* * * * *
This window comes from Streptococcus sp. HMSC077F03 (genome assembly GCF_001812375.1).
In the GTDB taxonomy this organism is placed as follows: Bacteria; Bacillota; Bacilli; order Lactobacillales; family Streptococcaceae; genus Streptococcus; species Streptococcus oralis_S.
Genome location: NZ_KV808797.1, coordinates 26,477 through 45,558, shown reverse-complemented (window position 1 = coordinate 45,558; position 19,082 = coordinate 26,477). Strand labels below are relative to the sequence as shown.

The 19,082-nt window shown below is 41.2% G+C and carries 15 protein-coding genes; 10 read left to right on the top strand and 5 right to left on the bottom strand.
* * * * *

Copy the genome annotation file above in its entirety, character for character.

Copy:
This window comes from Streptococcus sp. HMSC077F03 (genome assembly GCF_001812375.1).
In the GTDB taxonomy this organism is placed as follows: Bacteria; Bacillota; Bacilli; order Lactobacillales; family Streptococcaceae; genus Streptococcus; species Streptococcus oralis_S.
Genome location: NZ_KV808797.1, coordinates 26,477 through 45,558, shown reverse-complemented (window position 1 = coordinate 45,558; position 19,082 = coordinate 26,477). Strand labels below are relative to the sequence as shown.

The 19,082-nt window shown below is 41.2% G+C and carries 15 protein-coding genes; 10 read left to right on the top strand and 5 right to left on the bottom strand.